show_tips=true
Helpful pop-up ToolTips for all the controls.

notify=true
Batch Runner will pop up a notification when complete. Or not.

warn_delete_batch=true

warn_delete_command=true

min_width=430
Minimum width of the main gui - it will snap back to this.
430 pixels is the recommended minimum width.

min_height=96
Minimum height of the main gui - it will snap back to this.
96 pixels is the recommended minimum height.

All other ini sections will be your actual batches. You can create and delete batches, as well as add, edit and delete their commands from inside the Batch Runner interface, so there's no real need to edit them in the ini file. But if you prefer that, it's easy enough; the batches are in a very simple format.. The section [name] is the name of the batch, and each preference is one single command in the form, name=command. For example..

[compaction example] compress reports=compact.exe /C /S I:\work\documents\reports\*.log uncompress reports=compact.exe /U /S I:\work\documents\reports\*.log 

## Portable operation

Batch Runner will happily operate in a completely portable state. Basically, if there's an ini file next to Batch Runner, it will use it, and if there's not, it will use the one in your Application Data folder (in your user folder). In other words, if you want portable operation; simply place a Batch Runner.ini file next to Batch Runner.exe. You can run multiple instances of Batch Runner, too, even all at once, with completely different settings for each instance. No problem.

## Command-line operation

When launched, Batch runner usually loads the last-used batch and presents a graphic interface for you to work with your batches, but you can override this behaviour on the command-line.

Batch Runner accepts two (optional) command-line parameter; 1) the special switch: run, which instructs Batch Runner to run the batch immediately without the GUI - you can script and schedule Batch Runner, even run it from inside Batch Runner - think about it; and 2) the name of the batch e.g. to immediately run a batch called "test batch", use..

Batch Runner.exe run test batch

NOTE: Spaces in batch names are not a problem.

To immediately run the current (last-used) batch job (stored as current_batch inside Batch Runner.ini), use..

Batch Runner.exe run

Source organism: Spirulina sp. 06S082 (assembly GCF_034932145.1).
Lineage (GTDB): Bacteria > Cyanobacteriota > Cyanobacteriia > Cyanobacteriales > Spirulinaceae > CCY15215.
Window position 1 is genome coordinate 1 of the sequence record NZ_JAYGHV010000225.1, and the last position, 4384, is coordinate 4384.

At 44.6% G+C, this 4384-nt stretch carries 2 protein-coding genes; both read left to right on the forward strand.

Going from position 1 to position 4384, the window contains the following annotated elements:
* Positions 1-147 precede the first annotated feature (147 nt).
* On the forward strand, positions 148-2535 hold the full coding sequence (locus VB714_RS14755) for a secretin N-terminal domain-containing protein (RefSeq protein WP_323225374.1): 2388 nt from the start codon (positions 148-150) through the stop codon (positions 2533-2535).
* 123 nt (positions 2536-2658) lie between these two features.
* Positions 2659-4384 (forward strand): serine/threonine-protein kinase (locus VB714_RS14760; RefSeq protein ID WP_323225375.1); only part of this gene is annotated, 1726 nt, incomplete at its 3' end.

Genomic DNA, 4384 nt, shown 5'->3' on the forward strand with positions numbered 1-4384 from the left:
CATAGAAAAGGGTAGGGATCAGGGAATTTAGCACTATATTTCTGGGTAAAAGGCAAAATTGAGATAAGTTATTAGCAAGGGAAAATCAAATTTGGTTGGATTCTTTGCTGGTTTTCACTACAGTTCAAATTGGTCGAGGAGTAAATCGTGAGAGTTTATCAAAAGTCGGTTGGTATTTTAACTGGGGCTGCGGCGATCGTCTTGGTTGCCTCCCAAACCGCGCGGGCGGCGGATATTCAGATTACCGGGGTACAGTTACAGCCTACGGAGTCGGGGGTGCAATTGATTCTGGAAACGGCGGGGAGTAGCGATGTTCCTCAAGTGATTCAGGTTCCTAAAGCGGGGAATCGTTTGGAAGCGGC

To startup with a different batch (in this example, a batch called "some batch") loaded and ready-to-use, do..

Batch Runner.exe some batch NOTE..

• Setting a batch on the command-line won't affect your current_batch setting, which is only set when you manually select a batch from the batches drop-down.

• If you name one of your batches "run  something", don't expect it to be able to load from the command-line!

## For example..

As well as creating ad-hoc "test suites", there are a number of real-world uses for Batch Runner. For example, because many applications, especially newly-installed applications, have a bad habit of stealing important file associations, I keep windows registry (.reg) files with all my own custom file associations, along with myriad context commands, custom icons, and so on. Every so often I need to merge all four of these (one each for text types, image types, multimedia, and miscelleneous types), and then once complete, run Loki's ever-useful icon rebuilder (also available inside the checksum distro).

After lots of practice, and by keeping shortcuts to these reg files in my favourites menu, I can do the whole lot in under five seconds. But with a single Batch Runner shortcut with this command-line (aka. "Target")..

"C:\Program Files\corz\Batch Runner\Batch Runner.exe" run reset file types

I can do it all with one click, thereby saving ten clicks off my daily RSI allowance. Inside my Batch Runner.ini, is a batch very like this..

[reset file types] image types=C:\WINDOWS\regedit.exe /s "I:\work\custos\reg\context\image types.reg" miscy types=C:\WINDOWS\regedit.exe /s "I:\work\custos\reg\context\miscy.reg" multimedia types=C:\WINDOWS\regedit.exe /s "I:\work\custos\reg\context\multimedia.reg" text types=C:\WINDOWS\regedit.exe /s "I:\work\custos\reg\context\text types.reg" rebuild icons=C:\Program Files\ui tools\RebuildIcons.exe

## .bat files

As well as regular programs, you can also add.bat (aka "Windows Batch Files", or "shell scripts") files. These days, most people have their .bat files' default action set to "Edit", preventing the inadvertant execution of malicious scripts. However, this can make it difficult when you actually want to run a .bat file, unattended.

Using Batch Runner, you simply insert the path to the .bat file, and run the batch like any other; making it a doddle to script and schedule .bat files, even long lists of them, without the need for unsafe default file actions.